Part of what life forces us to do is to spend time addressing our pain points. The only question is how long we’re going to wait.
Pain Is A Clue
In our bodies, pain is a clue that something is wrong. Pain in our knee points to a muscular or skeletal problem somewhere. Astute doctors will look not just at the knee, but at the ankle and hip complex as well. They will examine the surrounding joints, ligaments, and muscles. A full diagnostic could reveal that the knee hurts because of a limited range of motion in the ankle.
A few weeks ago, I started to get a pain in my palm. What started out feeling like a bruise soon changed to a hard area and a small bump. I took out some tweezers, pulled back the skin and found a splinter embedded deep in my hand. After a few quick cuts, the splinter was out and my hand felt instantly better. Within a few days, my hand was completely better.
Pain is a clue that something is wrong.
This analogy works in all areas of life. Pain is a clue that something is wrong and we need to spend our time addressing our pain points.
The pain of loneliness, isolation or rejection.
The pain of fear and disappointment.
We all need to address the pain of failure.
The only question is, “Is this going to hurt a lot or a little?”
Eventually, we will be forced to deal with it. Like a painful knee, we might be able to ignore other sources of pain, but it will always have to be addressed.
As the swelling in the knee worsens, so does the pain. We start to use it less. We lose mobility and stability. This makes using the knee more painful, so we try to use it less. Either through medication or a brave trip to the doctor’s office, we will eventually be forced to deal with the pain.
Our lives are all full of painful experiences. Past memories, stories, emotions, and experiences all give us our story. Some are wonderful and joyous. Our wedding, the birth of the children, that long sought after promotion.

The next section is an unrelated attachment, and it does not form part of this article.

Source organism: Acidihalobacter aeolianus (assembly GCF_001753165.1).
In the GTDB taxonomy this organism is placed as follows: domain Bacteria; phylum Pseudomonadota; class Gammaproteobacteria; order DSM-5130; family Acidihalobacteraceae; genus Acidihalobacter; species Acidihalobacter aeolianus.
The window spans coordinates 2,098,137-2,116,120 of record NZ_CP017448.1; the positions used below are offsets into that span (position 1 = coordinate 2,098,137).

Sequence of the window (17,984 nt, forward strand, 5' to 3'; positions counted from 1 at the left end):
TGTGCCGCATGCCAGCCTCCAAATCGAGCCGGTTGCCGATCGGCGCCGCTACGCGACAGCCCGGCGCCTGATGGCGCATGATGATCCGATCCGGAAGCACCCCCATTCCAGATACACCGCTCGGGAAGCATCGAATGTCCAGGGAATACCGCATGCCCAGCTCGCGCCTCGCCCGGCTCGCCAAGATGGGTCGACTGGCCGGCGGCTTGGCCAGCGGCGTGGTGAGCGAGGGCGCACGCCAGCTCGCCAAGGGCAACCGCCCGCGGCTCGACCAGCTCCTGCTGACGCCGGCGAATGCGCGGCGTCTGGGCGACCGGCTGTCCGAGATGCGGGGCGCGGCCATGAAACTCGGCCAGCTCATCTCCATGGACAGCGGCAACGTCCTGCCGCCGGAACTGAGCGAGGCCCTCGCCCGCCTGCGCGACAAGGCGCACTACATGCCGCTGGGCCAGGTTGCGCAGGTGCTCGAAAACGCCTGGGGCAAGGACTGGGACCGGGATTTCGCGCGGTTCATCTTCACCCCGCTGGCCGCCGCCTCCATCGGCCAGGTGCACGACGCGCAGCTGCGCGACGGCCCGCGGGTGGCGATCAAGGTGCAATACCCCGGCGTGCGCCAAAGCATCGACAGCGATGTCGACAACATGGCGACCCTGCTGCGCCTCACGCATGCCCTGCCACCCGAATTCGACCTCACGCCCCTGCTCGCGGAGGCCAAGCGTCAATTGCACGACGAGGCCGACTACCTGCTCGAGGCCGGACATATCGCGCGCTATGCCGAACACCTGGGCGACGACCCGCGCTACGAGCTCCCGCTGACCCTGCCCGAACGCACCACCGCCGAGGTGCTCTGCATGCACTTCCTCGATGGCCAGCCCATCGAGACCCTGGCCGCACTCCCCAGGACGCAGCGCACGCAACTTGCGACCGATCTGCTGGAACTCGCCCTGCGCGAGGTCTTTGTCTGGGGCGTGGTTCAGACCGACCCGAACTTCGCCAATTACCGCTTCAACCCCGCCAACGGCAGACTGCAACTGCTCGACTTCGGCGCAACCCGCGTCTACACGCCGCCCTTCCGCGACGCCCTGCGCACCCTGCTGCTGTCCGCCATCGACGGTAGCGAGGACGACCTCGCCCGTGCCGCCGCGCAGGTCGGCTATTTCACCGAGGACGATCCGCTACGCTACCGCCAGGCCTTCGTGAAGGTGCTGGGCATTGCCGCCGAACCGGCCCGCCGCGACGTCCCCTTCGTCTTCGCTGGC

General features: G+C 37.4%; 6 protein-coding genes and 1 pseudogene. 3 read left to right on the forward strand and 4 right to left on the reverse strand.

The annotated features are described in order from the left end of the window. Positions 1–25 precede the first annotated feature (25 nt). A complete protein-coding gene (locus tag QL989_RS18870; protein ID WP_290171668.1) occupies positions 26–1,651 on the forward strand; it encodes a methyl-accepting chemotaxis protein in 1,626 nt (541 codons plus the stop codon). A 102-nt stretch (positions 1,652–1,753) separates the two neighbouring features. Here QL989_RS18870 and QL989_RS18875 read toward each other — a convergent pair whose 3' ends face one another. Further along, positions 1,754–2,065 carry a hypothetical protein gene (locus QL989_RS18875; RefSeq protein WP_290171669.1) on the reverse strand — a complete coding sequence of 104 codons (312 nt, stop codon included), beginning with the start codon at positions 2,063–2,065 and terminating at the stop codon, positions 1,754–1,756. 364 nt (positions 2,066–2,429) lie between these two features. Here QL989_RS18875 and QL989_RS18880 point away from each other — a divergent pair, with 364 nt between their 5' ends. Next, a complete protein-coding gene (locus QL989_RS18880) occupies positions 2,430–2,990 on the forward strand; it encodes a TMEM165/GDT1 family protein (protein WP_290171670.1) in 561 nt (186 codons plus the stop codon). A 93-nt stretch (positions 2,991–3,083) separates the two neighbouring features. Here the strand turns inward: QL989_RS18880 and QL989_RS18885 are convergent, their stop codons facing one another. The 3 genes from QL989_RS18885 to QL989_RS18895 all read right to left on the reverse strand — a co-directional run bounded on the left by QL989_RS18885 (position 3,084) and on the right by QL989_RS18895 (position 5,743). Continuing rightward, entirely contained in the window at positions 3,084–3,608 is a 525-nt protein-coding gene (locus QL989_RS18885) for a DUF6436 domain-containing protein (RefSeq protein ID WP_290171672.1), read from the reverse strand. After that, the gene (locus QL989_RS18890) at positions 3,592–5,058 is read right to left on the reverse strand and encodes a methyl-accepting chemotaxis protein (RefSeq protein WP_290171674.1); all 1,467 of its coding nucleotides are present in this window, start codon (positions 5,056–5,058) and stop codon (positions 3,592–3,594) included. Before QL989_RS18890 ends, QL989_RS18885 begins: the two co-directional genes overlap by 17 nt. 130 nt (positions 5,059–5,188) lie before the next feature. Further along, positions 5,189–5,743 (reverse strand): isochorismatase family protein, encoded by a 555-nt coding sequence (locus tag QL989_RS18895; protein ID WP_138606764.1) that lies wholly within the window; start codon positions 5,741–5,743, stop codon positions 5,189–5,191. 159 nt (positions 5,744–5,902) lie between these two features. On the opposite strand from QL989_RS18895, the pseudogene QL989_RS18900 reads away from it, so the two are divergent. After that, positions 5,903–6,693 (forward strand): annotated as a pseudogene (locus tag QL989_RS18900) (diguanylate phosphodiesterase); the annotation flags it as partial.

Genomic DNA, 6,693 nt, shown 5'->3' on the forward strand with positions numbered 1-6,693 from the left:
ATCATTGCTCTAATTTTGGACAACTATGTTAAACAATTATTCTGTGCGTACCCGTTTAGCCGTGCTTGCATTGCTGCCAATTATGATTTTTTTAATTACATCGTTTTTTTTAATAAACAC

Others are more difficult. The divorce, the funeral, the separation, and the unfavorable review.
Addressing Our Pain Points
Addressing our deficiencies is the only way forward. From both personal experience and professional practice I can tell you this with full confidence: the sooner you address a pain point, the less it is going to hurt.
I once spent a year embroiled in a workplace conflict. Well, a sort of conflict. In reality, I spent most of that year running from addressing the pain point. Eventually, it was too late and the relationship was permanently damaged.
It hurt. A lot. Sometimes, it still hurts. I regret the ways in which it soured a potential friendship and broke previous friendship. By the time I got around to addressing my own character deficiencies in the conflict, it was too late and the pain was astronomical.
The next time I was in a workplace conflict, I addressed it right away. I sensed the discord, sought out the person, remedied the problem and reconciled the relationship.
It hurt…but not that much. It doesn’t hurt anymore. Instead, that person and I are still friends. We speak occasionally, think well of each other, and have built up a relationship of mutual respect.
Both hurt. However, one was a small scratch on my journey while the other was a gaping wound.
Eventually, we will all have to deal with our pain points: through counseling, coaching, professional feedback, or numbing the pain with distracting experiences and self-medicating it away. But just like our knee pain, masking the problem with pain doesn’t make it go away. Instead, it lies to us to believe that everything is okay, all the while the damage down to our body and our leadership is deteriorating.
Pain ultimately cannot be managed, it must be dealt with. It will only be masked for so long before it becomes unmanageable.
May we as leaders resist the urge to deny or numb our pain and instead address it and experience the liberating freedom that follows. Don’t be like my younger self and ignore the pain points in your life. Instead, like a wise doctor, acknowledge that pain is a sign that something is wrong and run a diagnostic test to see once wrong. Once identified, address it, grow from it, and expand your leadership capacity.